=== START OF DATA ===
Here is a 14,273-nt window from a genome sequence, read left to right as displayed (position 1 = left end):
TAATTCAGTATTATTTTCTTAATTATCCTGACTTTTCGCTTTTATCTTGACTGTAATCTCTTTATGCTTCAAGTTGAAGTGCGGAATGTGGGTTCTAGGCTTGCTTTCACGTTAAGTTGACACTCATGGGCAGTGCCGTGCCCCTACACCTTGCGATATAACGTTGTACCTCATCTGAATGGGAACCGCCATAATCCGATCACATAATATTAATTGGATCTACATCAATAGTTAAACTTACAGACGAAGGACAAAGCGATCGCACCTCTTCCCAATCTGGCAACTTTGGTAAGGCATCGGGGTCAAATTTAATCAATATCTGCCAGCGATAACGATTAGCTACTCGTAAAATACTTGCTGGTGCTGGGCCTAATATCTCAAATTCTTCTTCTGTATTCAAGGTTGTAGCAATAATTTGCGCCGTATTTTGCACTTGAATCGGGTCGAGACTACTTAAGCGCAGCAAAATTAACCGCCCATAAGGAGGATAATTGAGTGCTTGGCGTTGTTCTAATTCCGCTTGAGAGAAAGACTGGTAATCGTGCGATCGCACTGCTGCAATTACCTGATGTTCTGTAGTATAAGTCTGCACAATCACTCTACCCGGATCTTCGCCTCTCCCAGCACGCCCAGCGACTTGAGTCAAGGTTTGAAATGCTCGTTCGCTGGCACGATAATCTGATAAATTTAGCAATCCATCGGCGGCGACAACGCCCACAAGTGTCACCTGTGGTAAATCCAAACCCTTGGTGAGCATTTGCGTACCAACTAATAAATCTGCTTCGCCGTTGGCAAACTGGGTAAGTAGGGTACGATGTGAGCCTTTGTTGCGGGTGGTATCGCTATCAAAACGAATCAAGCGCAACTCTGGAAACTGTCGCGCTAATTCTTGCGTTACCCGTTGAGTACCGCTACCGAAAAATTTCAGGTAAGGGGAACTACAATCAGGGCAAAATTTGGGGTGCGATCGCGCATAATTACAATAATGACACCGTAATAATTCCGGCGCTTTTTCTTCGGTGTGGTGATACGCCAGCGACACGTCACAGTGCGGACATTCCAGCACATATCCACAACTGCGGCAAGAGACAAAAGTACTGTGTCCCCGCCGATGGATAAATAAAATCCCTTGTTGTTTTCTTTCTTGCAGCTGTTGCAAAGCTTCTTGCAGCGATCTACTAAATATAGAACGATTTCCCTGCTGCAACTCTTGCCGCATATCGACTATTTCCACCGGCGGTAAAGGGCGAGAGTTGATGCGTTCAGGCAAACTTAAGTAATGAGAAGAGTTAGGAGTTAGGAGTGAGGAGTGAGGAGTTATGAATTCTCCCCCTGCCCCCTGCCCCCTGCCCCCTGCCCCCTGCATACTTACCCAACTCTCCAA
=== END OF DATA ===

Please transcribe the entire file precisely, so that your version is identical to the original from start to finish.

Here is a 14,273-nt window from a genome sequence, read left to right as displayed (position 1 = left end):
TAATTCAGTATTATTTTCTTAATTATCCTGACTTTTCGCTTTTATCTTGACTGTAATCTCTTTATGCTTCAAGTTGAAGTGCGGAATGTGGGTTCTAGGCTTGCTTTCACGTTAAGTTGACACTCATGGGCAGTGCCGTGCCCCTACACCTTGCGATATAACGTTGTACCTCATCTGAATGGGAACCGCCATAATCCGATCACATAATATTAATTGGATCTACATCAATAGTTAAACTTACAGACGAAGGACAAAGCGATCGCACCTCTTCCCAATCTGGCAACTTTGGTAAGGCATCGGGGTCAAATTTAATCAATATCTGCCAGCGATAACGATTAGCTACTCGTAAAATACTTGCTGGTGCTGGGCCTAATATCTCAAATTCTTCTTCTGTATTCAAGGTTGTAGCAATAATTTGCGCCGTATTTTGCACTTGAATCGGGTCGAGACTACTTAAGCGCAGCAAAATTAACCGCCCATAAGGAGGATAATTGAGTGCTTGGCGTTGTTCTAATTCCGCTTGAGAGAAAGACTGGTAATCGTGCGATCGCACTGCTGCAATTACCTGATGTTCTGTAGTATAAGTCTGCACAATCACTCTACCCGGATCTTCGCCTCTCCCAGCACGCCCAGCGACTTGAGTCAAGGTTTGAAATGCTCGTTCGCTGGCACGATAATCTGATAAATTTAGCAATCCATCGGCGGCGACAACGCCCACAAGTGTCACCTGTGGTAAATCCAAACCCTTGGTGAGCATTTGCGTACCAACTAATAAATCTGCTTCGCCGTTGGCAAACTGGGTAAGTAGGGTACGATGTGAGCCTTTGTTGCGGGTGGTATCGCTATCAAAACGAATCAAGCGCAACTCTGGAAACTGTCGCGCTAATTCTTGCGTTACCCGTTGAGTACCGCTACCGAAAAATTTCAGGTAAGGGGAACTACAATCAGGGCAAAATTTGGGGTGCGATCGCGCATAATTACAATAATGACACCGTAATAATTCCGGCGCTTTTTCTTCGGTGTGGTGATACGCCAGCGACACGTCACAGTGCGGACATTCCAGCACATATCCACAACTGCGGCAAGAGACAAAAGTACTGTGTCCCCGCCGATGGATAAATAAAATCCCTTGTTGTTTTCTTTCTTGCAGCTGTTGCAAAGCTTCTTGCAGCGATCTACTAAATATAGAACGATTTCCCTGCTGCAACTCTTGCCGCATATCGACTATTTCCACCGGCGGTAAAGGGCGAGAGTTGATGCGTTCAGGCAAACTTAAGTAATGAGAAGAGTTAGGAGTTAGGAGTGAGGAGTGAGGAGTTATGAATTCTCCCCCTGCCCCCTGCCCCCTGCCCCCTGCCCCCTGCATACTTACCCAACTCTCCAA